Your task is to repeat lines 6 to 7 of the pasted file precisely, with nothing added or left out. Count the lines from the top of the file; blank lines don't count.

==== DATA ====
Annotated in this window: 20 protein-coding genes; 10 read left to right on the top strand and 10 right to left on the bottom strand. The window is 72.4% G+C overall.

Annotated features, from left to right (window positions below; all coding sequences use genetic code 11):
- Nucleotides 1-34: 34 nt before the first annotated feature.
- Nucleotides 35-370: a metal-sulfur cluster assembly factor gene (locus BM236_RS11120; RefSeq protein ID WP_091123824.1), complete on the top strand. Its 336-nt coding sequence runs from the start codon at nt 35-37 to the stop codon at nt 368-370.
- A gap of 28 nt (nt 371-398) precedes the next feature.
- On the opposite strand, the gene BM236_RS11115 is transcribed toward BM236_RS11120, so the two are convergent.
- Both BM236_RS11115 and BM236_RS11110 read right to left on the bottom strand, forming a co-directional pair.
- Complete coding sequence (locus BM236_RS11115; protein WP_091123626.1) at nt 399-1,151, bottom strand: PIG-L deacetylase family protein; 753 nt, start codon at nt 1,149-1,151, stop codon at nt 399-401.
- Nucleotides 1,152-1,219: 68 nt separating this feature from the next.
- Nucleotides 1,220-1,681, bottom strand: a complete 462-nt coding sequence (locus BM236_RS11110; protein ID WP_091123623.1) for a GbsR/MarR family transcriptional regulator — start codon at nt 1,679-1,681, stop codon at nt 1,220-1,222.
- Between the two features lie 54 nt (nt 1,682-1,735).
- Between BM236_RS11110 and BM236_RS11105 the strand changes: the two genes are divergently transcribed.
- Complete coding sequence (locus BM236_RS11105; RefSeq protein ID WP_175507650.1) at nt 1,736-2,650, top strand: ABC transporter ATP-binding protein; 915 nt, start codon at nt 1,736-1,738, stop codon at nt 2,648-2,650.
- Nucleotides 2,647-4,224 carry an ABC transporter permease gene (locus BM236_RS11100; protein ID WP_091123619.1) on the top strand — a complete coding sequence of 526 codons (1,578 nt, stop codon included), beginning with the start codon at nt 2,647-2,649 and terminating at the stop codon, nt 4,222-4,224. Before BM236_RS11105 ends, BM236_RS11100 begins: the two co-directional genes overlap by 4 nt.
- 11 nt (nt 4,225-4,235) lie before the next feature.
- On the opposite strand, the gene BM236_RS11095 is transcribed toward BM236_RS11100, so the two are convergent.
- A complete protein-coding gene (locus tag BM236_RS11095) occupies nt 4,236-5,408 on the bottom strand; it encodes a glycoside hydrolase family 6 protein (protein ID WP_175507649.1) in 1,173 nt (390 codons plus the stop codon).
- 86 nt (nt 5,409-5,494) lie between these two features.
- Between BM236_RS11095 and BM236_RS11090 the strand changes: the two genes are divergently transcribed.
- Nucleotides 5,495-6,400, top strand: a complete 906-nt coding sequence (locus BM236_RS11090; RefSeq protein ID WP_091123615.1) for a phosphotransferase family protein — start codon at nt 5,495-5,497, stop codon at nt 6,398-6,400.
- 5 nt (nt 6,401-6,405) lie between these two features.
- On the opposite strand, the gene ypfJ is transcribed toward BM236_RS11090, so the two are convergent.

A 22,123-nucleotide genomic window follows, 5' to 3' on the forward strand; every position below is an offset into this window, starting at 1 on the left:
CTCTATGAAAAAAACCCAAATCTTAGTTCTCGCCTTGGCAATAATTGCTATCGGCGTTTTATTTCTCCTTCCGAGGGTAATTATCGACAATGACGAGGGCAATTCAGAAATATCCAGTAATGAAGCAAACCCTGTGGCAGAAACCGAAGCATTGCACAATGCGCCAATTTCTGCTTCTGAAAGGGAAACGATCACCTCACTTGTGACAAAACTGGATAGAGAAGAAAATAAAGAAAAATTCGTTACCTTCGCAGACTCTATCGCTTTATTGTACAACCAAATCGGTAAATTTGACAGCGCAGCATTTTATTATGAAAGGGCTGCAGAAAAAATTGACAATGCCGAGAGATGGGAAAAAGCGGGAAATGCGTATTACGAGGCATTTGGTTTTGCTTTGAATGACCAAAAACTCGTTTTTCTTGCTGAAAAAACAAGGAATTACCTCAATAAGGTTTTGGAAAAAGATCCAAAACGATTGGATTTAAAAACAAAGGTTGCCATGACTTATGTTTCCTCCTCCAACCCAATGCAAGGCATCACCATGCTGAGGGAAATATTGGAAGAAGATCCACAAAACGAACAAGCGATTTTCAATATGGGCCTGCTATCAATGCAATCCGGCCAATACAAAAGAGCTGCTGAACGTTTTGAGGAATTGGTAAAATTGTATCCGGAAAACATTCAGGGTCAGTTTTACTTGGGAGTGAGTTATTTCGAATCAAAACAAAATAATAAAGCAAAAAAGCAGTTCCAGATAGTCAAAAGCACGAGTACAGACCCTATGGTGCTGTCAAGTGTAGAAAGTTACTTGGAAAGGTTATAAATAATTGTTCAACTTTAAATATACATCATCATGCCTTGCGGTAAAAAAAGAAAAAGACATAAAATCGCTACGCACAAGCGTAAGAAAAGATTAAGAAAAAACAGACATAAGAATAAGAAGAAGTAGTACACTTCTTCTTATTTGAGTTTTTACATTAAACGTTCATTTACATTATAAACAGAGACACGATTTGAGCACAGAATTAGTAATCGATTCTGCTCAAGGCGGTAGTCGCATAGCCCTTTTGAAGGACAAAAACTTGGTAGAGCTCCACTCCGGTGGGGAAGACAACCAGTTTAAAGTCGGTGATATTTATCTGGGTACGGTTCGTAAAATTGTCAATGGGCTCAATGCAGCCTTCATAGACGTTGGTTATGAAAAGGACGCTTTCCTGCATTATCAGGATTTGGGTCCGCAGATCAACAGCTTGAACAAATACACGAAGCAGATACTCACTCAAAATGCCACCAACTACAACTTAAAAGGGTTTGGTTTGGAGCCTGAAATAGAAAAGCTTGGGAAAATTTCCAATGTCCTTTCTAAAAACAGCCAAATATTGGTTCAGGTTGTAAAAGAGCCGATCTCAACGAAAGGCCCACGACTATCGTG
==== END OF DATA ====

- On the opposite strand, the gene BM236_RS11115 is transcribed toward BM236_RS11120, so the two are convergent.
- Both BM236_RS11115 and BM236_RS11110 read right to left on the bottom strand, forming a co-directional pair.